A paper in the International Journal of Selection and Assessment by Oppler, Lyons, Ricks & Opper has been cited by the opponents of Senator Warren's bill. That paper, however, does not look at the use of credit reports, but instead examines two questions used on an employment application at a large federal agency (maybe the Bureau of Prisons given the authors' institutional affiliations). The questions asked if the applicant (1) had filed bankruptcy in the past seven years or (2) was currently more than 180 days delinquent on a loan or financial obligation. The study then looked to see if answering "yes" to one of these questions was correlated with "counterproductive work behaviors," which for purposes of the study was defined to include failure to pay debts and misuse of credit cards. Thus, the study seems to find that persons who are more than 180 days delinquent on a loan or financial obligation are also more likely to fail pay debts or misuse a credit card. The paper has little relevance to the debate over pre-employment credit checks.
The rest of the research finds credit reports to be of no predictive value. A paper in the Journal of Applied Psychology by Berneth, Taylor, Walker & Whitman found no relationship between deviant employee behavior such as theft and credit score. The primary thrust of the paper was to examine the correlation between credit scores and the "big five" personality traits. The paper did find an association between credit scores and conscientiousness, but it also found a negative relationship between credit scores and agreeableness. The other personality traits were not correlated with credit scores. A different paper by Bryan and Palmer in the Psychologist Managers Journal found no correlation in a large financial services company between predictors extracted from credit reports and employee ratings or negative terminations.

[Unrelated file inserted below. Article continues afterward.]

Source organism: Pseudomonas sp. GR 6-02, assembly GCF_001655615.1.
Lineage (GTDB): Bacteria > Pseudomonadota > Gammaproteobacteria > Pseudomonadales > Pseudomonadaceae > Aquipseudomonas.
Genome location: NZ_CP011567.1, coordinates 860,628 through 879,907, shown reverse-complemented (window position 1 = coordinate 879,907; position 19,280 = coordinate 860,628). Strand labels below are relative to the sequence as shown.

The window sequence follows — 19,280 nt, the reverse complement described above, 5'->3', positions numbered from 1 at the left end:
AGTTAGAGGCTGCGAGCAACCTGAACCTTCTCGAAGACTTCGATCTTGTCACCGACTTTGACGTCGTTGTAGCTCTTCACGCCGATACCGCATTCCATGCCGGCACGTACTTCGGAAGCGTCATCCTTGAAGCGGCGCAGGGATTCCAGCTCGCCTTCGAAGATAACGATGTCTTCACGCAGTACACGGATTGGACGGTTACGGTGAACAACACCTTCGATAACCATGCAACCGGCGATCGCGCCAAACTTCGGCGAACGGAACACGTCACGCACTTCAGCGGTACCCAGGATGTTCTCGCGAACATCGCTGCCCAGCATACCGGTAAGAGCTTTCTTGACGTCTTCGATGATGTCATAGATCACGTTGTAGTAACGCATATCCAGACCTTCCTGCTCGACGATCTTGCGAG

What we do know is that pre-employment credit checks have a strong negative perception among the general public (see Kuhn & Nielsen). Over at Demos, Amy Traub has documented the negative consequences of pre-employment credit checks and their disparate impacts across racial lines. By making it more difficult for hard-working Americans to get back on their feet, pre-employment credit checks contribute to the perception that the game is rigged as well to the growing wealth inequality that plagues this country. It will be a difficult sell, however, as human nature makes us want to believe that credit reports must tell us something about the person involved. It is just another example of how we think we know what it isn't so.
If you want to read the literature for yourself, I have assembled a short bibliography. Where possible, I have linked to a publicly available source for the document.
Berneth, Jeremy B., Shannon G. Taylor, H. Jack Walker & Daniel S. Whitman (2012). "An Empirical Investigation of Dispositional Antecedents and Performance-Related Outcomes of Credit Scores," Journal of Applied Psychology, 97:469-78.
Bryan, Laura Koppes & Jerry K. Palmer (2012). "Do Job Applicant Credit Histories Predict Appraisal Ratings or Performance Decisions," The Psychologist-Manager Journal, 15:106-27.
Gilbert, Daniel T. & Patrick S. Malone (1995). "The Correspondence Bias," Psychological Bulletin, 117, no. 1:21-38.
Kuhn, Kristine & Marsha L. Nielsen (2008). "Understanding Applicant Reactions to Credit Checks: Uncertainty, Information Effects, and Individual Differences," International Journal of Selection and Assessment, 16:307-20.
Oppler, Edward S., Brian D. Lyons, Debora A. Ricks & Scott H. Oppler, (2008). "The Relationship Between Financial History and Counterproductive Work Behavior," International Journal of Selection and Assessment, 16:416-20.
Thorne, Deborah (2008). "Personal Bankruptcy and the Credit Report: Conflicting Mechanisms of Social Mobility," Journal of Poverty, 11:23-43.
Traub, Amy, Discredited: How Employment Credit Checks Keep Qualified Workers Out of a Job (Demos 2013)